I Spy Family Walk

4 min read
Families with children and prams walk along a leafy path next to a small, linear pond.

Rachael Swynnerton of Islington Clean Air Parents teamed up with David Harrison of Islington Living Streets for a series of family-friendly, seasonally-inspired I Spy walks.

The next walk is coming up on Saturday, 20th May, 2023.

Rachael explains what inspired her to create I Spy family walks and why walking is good for our health and our environment.

On a sunny autumn afternoon a group of 53 adults and children, ranging from 7 months to 70 years, gathered for an I Spy family walk through Canonbury and Mildmay. This was out biggest group yet.

What are I Spy Family Walks?

As many parents will know children are not keen on ‘going for a walk’. This was brought home to us during lockdown when our local streets became our playground and the most precious space for our daily walks. My children’s natural curiosity inspired me to create I Spy scavenger hunts for our walks during that time. The idea was to make walking more interesting, and it really worked. We walked, talked and made some incredible discoveries along the way.

I was keen to share my experience with other families. The aim of the I Spy game is to encourage children (and adults) to look around, be curious and to spark conversation about their surroundings. There are so many interesting things in our streets and neighbourhood when you look close enough. Many adults who have joined us have been astonished how it opened their eyes to discover interesting walking routes and unusual sights that had previously gone unnoticed.

When we think of walking, our focus is often on the final destination rather than the journey itself. The journey can be just as enjoyable, but only when streets are not dominated by passing vehicles. Streets that are safe and pleasant for children are safe and pleaseant for everyone to enjoy.

This is the second year we’ve been exploring Islington with our I Spy family walks. Each time we take walkers to walk through a different area of the borough. We focus on areas with low traffic, which enable us to enjoy walking together. Adults and children can relax in safer and healthier streets and look around as they play our I Spy game. The walks always include hidden routes and green spaces such as parks, playgrounds and community gardens. We have also enjoyed taking a closer look at the wildlife within The Ecology Centre and Camley Street Natural Park.

Walking is good for our health and the environment

Transport is the UK’s largest contributor to greenhouse gas emissions; cars are the biggest part of that. In Islington motor vehicle traffic accounts for 50% of air pollution, which is bad for our health especially for children because it stunts the growth of their lungs causing life-long health issues such as asthma.

Luckily, there is huge potential for walking in Islington and it plays a significant part in tackling air pollution and climate change. One-third of journeys currently taken by car are under 2km, which is easily walked in under 25 minutes by those who are able.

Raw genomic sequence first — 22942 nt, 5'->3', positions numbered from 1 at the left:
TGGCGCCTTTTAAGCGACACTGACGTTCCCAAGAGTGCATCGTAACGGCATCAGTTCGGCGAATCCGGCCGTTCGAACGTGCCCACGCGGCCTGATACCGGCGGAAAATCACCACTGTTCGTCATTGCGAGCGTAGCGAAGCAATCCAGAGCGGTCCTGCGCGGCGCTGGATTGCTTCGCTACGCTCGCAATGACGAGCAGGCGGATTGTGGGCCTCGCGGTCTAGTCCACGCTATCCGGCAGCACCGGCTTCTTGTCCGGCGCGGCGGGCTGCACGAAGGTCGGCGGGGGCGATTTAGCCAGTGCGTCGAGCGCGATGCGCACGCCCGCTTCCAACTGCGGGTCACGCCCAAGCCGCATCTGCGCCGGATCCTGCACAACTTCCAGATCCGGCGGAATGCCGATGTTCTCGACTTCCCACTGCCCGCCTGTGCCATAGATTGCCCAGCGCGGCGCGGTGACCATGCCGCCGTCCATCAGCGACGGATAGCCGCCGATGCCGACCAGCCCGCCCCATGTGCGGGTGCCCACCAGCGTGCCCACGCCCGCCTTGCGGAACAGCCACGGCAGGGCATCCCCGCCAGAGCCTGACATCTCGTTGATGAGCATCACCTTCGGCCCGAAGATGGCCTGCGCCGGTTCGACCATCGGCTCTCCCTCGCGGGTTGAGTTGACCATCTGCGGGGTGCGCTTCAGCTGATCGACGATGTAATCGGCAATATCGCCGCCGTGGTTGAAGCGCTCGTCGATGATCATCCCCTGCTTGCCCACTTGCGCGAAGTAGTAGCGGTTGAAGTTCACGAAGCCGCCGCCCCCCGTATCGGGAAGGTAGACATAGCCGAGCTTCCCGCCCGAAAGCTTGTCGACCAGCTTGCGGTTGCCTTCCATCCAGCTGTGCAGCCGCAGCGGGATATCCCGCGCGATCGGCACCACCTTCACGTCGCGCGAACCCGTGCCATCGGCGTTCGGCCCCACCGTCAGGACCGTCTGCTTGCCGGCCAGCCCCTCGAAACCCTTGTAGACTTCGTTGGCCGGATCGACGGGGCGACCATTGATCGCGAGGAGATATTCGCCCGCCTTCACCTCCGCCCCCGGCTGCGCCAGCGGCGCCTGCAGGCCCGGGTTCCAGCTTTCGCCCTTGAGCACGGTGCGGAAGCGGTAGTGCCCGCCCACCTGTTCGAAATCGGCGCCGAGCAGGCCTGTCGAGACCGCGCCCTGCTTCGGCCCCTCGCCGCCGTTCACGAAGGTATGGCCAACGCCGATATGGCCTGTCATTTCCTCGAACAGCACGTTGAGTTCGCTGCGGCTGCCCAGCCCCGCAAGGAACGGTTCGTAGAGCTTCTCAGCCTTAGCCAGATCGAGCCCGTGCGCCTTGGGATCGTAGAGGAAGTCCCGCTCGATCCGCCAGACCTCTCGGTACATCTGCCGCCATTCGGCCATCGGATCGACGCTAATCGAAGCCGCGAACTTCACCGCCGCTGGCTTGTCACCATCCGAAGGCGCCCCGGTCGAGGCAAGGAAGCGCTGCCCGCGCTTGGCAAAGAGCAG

Exploring Canonbury and Mildmay

This time our walk took us through Canonbury and Mildmay wards. We set off with our I Spy sheets in hand. We discovered the most magnificent ancient tree in Canonbury Place before meandering along New River Walk across a stunning carpet of pink and yellow autumn leaves. This wild space was alive with the sound of bird song.

The walk winds along a boardwalk and past a huge tree.
New River Walk

We stopped off in a hidden playground at Nightingale Park, then continuted as our I Spy game finding stone pelicans, a commerative plaque and some well-cared-for tree pits. Finally, we entered the Dover Court estate, where we were greeted by a wonderful redesigned green open space. The children’s faces lit up as they spotted the climbing rocks and the most amazing green slide. The area was filled with trees and shurbs.

Next stop was Mildmay. There was an marked contrast as we travelled from the Canonbury Liveable Neighbourhood with it’s people-friendly streets and into Mildmay, which felt heavily dominated by traffic. It suddenly became noisy; the air was dirty; the chatter and laughter died down as parents and children focused on the potential risks from road danger.

It was a welcome relief to reach our destination, the wonderful King Henry’s Walk community garden. Hungry walkers wolfed down biscuits as they enjoyed this incredible space, with it’s pond and mini-allotments all with their owners unique character. It even has a small wild wood that is just for wildlife to flourish, people rarely enter. I love this idea, in an area as densely populated as Islington it’s not much to ask that we give some quiet spaces back to nature.

Islington Council are currently working on Mildmay Liveable Neighbourhood. The design proposals are available for consultation until midnight on 16th April.

Please take 2 minutes to complete the survey and show your support to improve this part of our borough.